That Was Then . . . This Is Now.

Back in the early 1970s, in exchange for the government’s permission to quit carrying passengers, the nation’s railroads agreed to allow Amtrak trains to run on their tracks for modest-but-fair payments. As their part of the deal, the railroads agreed that the dispatchers controlling the movements of all the trains in their area would give preference to the Amtrak trains when they appeared once or twice a day.

But that’s not how it’s worked out. If the freight railroads could shepherd the passenger trains through to the end of its route without any significant disruption to freight operations, they would do so. But when a choice had to be made, more and more frequently, Amtrak trains were guided onto sidings so freight trains could stay “on time’ to their destinations. 

Passengers are upset by the delays and by the late arrivals and they complain, but in most cases to the wrong party—they blame Amtrak.

 Here are some average numbers for the year 2019, the last complete non-pandemic year:

Sunset Limited, L.A. to New Orleans   2 hrs. 44 min. late

Calif. Zephyr, Chicago to Emeryville    1 hr.  55 min. late

Southwest Chief, L.A. to Chicago      1 hr.  39 min. late

Crescent, New York to New Orleans   1 hr.  52 min. late

Remember: these are the average delays for each of those trains. While there were indeed many on time arrivals, there also were trains that ran very, very late. And when that happens, individual travelers pay the price. I have a personal example.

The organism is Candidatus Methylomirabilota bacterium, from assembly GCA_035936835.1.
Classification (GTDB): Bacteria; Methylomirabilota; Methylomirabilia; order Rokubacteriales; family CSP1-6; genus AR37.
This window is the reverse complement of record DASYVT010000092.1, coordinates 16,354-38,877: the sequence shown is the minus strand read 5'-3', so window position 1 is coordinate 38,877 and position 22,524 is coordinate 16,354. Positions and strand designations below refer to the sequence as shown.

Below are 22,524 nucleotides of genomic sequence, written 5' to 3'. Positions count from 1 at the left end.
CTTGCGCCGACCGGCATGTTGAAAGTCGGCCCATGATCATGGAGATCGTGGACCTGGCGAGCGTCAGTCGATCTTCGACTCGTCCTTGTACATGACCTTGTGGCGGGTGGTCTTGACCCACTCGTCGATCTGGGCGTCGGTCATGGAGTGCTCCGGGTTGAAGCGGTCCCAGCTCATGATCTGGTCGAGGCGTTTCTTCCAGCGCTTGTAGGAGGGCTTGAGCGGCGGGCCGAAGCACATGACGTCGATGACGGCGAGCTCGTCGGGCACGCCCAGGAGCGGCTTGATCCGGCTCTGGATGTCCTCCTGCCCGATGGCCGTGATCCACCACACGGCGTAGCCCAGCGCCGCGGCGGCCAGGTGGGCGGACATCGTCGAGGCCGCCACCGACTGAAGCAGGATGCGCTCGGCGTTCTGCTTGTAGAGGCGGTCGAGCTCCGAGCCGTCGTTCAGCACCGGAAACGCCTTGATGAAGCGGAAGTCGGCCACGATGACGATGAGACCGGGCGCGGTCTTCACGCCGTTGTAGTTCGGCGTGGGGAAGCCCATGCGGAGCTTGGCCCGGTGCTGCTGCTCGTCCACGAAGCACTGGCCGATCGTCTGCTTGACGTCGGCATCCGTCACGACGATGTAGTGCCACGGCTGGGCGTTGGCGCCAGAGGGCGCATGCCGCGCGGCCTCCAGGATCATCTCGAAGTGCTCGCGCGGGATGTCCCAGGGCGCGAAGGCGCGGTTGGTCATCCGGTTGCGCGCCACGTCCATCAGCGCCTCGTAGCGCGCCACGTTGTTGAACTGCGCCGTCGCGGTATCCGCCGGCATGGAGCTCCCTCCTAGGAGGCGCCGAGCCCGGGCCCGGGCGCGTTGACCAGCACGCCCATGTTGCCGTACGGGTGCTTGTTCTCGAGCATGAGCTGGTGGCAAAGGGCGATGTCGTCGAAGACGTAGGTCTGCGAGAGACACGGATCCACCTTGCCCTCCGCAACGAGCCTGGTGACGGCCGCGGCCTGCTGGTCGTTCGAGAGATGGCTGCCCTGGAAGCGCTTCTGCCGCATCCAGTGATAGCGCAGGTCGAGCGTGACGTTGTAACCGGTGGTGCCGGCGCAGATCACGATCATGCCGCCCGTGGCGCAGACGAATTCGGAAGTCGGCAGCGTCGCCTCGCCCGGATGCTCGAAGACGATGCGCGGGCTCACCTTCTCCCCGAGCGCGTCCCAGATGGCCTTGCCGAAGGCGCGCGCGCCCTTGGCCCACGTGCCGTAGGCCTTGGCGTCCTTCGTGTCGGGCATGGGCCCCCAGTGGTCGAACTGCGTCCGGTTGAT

Three years ago, I took the Crescent from Washington to New Orleans, where Amtrak’s schedule said we would arrive at 9:00 p.m. We finally came to a stop in the station at just after 1:00 a.m. The official reason for our late arrival: freight traffic. The Norfolk Southern dispatchers didn’t show much “preference” to the Crescent that night. For that matter, neither did my hotel. When I showed up with a reservation and badly in need of a shower and some sleep, I discovered I had been written off as a no-show and my room had been sold to someone else.

There were more than a hundred people on the train that night and every one of us was inconvenienced and most were put to some extra personal expense because of the very late arrival.

In recent years, the freight railroads have gone to court several times in attempts to free themselves from the obligation they themselves had agreed to when Amtrak was created. In at least two of these cases, the Rail Passengers Association was a party to the proceedings. 

May I suggest that support of RPA is an excellent way to help preserve the tradition of passenger trains in this country. If you travel by train, RPA is fighting your battle for you. A link to the RPA website is just below. Please consider becoming a member.